"You only have to take one look at them to know they're amazing animals and they're a tremendous part of the story of aquatic life," said aquarium director Kevin Keppel on Thursday.
Half of the $1 million went to support for Button and Genny, such as water-quality improvements and enrichment activities (the hippos spend about 90 percent of their time in the water). The other half went to the exhibit aesthetics to benefit visitors.
"This wasn't just making the experience for guests better," Keppel said. "It was also making life for Button and Genny more fulfilling."
Ann Marie Bisagno, who works as supervisor of birds and mammals at the aquarium, said that along with feeding and cleaning the hippos, her job is to ensure they stay engaged and entertained.
"You're making things different in their environment. Instead of putting them out in their exhibit and feeding them a pile of food, we look at their natural instincts - how they feed, what they do in a day. You're trying to create an environment where they don't get bored."
Genny, short for Genevieve, is the larger of the two at 4,000 pounds. She came to the aquarium from Disney's Animal Kingdom in Florida. Button, born in Mexico City, weighs 3,000 pounds. Genny is more playful, more curious and interactive with guests, and a darker gray, Bisagno said. Button tends to stay more to herself and has more of a pinkish hue. They're trained to get onto a scale, follow a target pole, lie down, and open their mouths so workers can file their teeth.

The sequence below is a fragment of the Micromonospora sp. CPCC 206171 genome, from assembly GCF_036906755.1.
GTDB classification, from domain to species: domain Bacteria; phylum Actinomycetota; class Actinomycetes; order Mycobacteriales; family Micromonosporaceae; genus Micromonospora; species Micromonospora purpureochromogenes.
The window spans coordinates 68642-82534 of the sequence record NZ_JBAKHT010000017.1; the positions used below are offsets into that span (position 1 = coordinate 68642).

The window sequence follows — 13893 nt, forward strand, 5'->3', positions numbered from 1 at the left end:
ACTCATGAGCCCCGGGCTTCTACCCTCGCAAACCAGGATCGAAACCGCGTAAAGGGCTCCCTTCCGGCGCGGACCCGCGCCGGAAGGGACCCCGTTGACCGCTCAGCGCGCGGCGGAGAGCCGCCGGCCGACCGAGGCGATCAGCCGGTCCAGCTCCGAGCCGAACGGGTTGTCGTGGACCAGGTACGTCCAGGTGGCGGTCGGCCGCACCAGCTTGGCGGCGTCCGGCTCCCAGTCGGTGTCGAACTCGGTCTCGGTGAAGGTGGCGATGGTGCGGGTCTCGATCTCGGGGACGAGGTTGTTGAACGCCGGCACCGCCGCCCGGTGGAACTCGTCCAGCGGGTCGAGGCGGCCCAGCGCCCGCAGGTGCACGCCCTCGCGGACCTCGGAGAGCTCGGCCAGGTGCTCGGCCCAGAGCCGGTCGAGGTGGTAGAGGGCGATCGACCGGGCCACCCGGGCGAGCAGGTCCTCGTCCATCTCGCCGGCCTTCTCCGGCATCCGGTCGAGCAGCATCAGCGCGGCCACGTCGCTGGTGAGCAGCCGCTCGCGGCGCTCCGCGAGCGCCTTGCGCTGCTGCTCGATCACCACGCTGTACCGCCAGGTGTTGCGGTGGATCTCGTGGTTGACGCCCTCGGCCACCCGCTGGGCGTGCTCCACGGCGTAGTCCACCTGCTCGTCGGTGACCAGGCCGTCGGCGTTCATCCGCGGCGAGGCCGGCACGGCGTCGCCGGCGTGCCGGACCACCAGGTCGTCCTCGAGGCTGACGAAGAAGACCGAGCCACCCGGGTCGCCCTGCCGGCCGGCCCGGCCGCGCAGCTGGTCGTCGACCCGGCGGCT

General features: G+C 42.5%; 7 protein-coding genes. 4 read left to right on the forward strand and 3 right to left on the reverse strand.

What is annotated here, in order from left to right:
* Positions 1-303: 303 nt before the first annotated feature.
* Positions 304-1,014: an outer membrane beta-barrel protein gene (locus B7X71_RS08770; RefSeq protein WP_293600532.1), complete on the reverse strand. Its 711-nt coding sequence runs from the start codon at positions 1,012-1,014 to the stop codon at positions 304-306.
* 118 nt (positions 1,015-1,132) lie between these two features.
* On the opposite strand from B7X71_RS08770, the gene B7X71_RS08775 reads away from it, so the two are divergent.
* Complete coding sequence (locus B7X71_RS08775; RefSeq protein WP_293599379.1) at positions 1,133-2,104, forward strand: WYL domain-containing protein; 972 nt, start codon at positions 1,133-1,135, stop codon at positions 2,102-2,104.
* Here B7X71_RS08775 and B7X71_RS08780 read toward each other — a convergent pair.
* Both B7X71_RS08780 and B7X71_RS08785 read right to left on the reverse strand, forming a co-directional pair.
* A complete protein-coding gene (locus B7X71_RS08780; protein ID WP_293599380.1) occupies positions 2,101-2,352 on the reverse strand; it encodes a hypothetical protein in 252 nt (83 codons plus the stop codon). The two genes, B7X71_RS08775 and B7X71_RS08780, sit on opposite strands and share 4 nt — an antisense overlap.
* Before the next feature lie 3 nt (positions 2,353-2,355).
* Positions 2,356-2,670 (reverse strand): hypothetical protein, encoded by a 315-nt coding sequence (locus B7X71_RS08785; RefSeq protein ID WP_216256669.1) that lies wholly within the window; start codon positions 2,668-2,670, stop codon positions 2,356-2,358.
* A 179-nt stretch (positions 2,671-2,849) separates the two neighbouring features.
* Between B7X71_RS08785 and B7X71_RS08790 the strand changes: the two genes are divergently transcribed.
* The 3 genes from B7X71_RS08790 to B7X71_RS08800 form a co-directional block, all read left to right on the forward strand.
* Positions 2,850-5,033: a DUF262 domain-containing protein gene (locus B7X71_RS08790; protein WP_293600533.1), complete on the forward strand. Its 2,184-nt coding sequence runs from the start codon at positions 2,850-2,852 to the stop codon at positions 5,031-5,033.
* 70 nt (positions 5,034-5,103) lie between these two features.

There is limited direct contact between trainers and the hippos, who are considered to be extremely territorial and dangerous. Trainers stay behind the glass or in backup areas at a safe distance. "Even though we know them and have a good relationship with them, we're never under that fantasy where we can just walk into the tank," Bisagno said. "You just never know. Who wants to take that risk?"
At a media event Thursday, Keppel and Bisagno threw large heads of Romaine lettuce into the tank for the hippos to gobble up as cameras flashed. The teenagers typically eat 30 pounds of food a day, mostly hay. Hippos can live to be about 60 years old.
On Sunday, the aquarium is holding an official opening party to celebrate the new hippo digs. The aquarium saw about a 15 percent drop in attendance this snowy winter compared with last winter, so Keppel said he's hoping the hippopotamus exhibit draws crowds in the coming months.
"We're expecting a big summer," he said. "Especially with these two."